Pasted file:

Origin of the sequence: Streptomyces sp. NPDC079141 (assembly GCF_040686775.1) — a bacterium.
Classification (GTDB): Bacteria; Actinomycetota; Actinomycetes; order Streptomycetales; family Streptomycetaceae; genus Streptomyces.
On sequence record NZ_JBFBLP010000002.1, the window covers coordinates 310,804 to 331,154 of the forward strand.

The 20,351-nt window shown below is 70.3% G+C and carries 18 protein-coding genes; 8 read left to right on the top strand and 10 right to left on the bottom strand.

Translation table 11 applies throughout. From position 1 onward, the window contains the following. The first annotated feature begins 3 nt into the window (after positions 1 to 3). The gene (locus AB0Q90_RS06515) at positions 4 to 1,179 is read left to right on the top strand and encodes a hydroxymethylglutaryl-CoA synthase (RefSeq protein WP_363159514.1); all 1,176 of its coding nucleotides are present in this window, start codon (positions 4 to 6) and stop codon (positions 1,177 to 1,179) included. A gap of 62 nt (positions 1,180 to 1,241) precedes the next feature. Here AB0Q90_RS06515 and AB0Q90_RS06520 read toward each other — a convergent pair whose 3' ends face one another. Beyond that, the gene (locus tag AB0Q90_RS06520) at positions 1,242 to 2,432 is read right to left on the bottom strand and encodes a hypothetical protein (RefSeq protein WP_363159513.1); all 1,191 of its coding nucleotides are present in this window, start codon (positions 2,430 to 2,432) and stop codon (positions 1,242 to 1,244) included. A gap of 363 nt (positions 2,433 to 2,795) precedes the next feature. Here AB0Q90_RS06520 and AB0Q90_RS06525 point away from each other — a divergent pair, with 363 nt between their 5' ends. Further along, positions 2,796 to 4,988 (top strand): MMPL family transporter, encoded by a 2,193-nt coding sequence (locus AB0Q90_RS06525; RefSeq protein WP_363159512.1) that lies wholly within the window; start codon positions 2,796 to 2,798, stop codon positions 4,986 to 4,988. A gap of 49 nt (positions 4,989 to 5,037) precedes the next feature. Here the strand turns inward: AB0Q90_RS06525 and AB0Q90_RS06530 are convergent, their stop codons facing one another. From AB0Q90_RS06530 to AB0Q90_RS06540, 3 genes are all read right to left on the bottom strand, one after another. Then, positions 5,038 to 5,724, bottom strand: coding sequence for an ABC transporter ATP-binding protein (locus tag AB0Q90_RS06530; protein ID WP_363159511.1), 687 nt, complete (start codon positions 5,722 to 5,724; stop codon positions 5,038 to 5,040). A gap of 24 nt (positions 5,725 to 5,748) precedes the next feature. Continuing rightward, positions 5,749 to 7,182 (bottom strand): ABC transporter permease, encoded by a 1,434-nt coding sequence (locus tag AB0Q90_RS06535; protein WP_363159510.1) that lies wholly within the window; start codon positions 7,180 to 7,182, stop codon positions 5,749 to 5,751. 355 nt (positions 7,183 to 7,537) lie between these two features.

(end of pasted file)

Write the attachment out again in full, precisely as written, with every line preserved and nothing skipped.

Origin of the sequence: Streptomyces sp. NPDC079141 (assembly GCF_040686775.1) — a bacterium.
Classification (GTDB): Bacteria; Actinomycetota; Actinomycetes; order Streptomycetales; family Streptomycetaceae; genus Streptomyces.
On sequence record NZ_JBFBLP010000002.1, the window covers coordinates 310,804 to 331,154 of the forward strand.

The 20,351-nt window shown below is 70.3% G+C and carries 18 protein-coding genes; 8 read left to right on the top strand and 10 right to left on the bottom strand.

Translation table 11 applies throughout. From position 1 onward, the window contains the following. The first annotated feature begins 3 nt into the window (after positions 1 to 3). The gene (locus AB0Q90_RS06515) at positions 4 to 1,179 is read left to right on the top strand and encodes a hydroxymethylglutaryl-CoA synthase (RefSeq protein WP_363159514.1); all 1,176 of its coding nucleotides are present in this window, start codon (positions 4 to 6) and stop codon (positions 1,177 to 1,179) included. A gap of 62 nt (positions 1,180 to 1,241) precedes the next feature. Here AB0Q90_RS06515 and AB0Q90_RS06520 read toward each other — a convergent pair whose 3' ends face one another. Beyond that, the gene (locus tag AB0Q90_RS06520) at positions 1,242 to 2,432 is read right to left on the bottom strand and encodes a hypothetical protein (RefSeq protein WP_363159513.1); all 1,191 of its coding nucleotides are present in this window, start codon (positions 2,430 to 2,432) and stop codon (positions 1,242 to 1,244) included. A gap of 363 nt (positions 2,433 to 2,795) precedes the next feature. Here AB0Q90_RS06520 and AB0Q90_RS06525 point away from each other — a divergent pair, with 363 nt between their 5' ends. Further along, positions 2,796 to 4,988 (top strand): MMPL family transporter, encoded by a 2,193-nt coding sequence (locus AB0Q90_RS06525; RefSeq protein WP_363159512.1) that lies wholly within the window; start codon positions 2,796 to 2,798, stop codon positions 4,986 to 4,988. A gap of 49 nt (positions 4,989 to 5,037) precedes the next feature. Here the strand turns inward: AB0Q90_RS06525 and AB0Q90_RS06530 are convergent, their stop codons facing one another. From AB0Q90_RS06530 to AB0Q90_RS06540, 3 genes are all read right to left on the bottom strand, one after another. Then, positions 5,038 to 5,724, bottom strand: coding sequence for an ABC transporter ATP-binding protein (locus tag AB0Q90_RS06530; protein ID WP_363159511.1), 687 nt, complete (start codon positions 5,722 to 5,724; stop codon positions 5,038 to 5,040). A gap of 24 nt (positions 5,725 to 5,748) precedes the next feature. Continuing rightward, positions 5,749 to 7,182 (bottom strand): ABC transporter permease, encoded by a 1,434-nt coding sequence (locus tag AB0Q90_RS06535; protein WP_363159510.1) that lies wholly within the window; start codon positions 7,180 to 7,182, stop codon positions 5,749 to 5,751. 355 nt (positions 7,183 to 7,537) lie between these two features.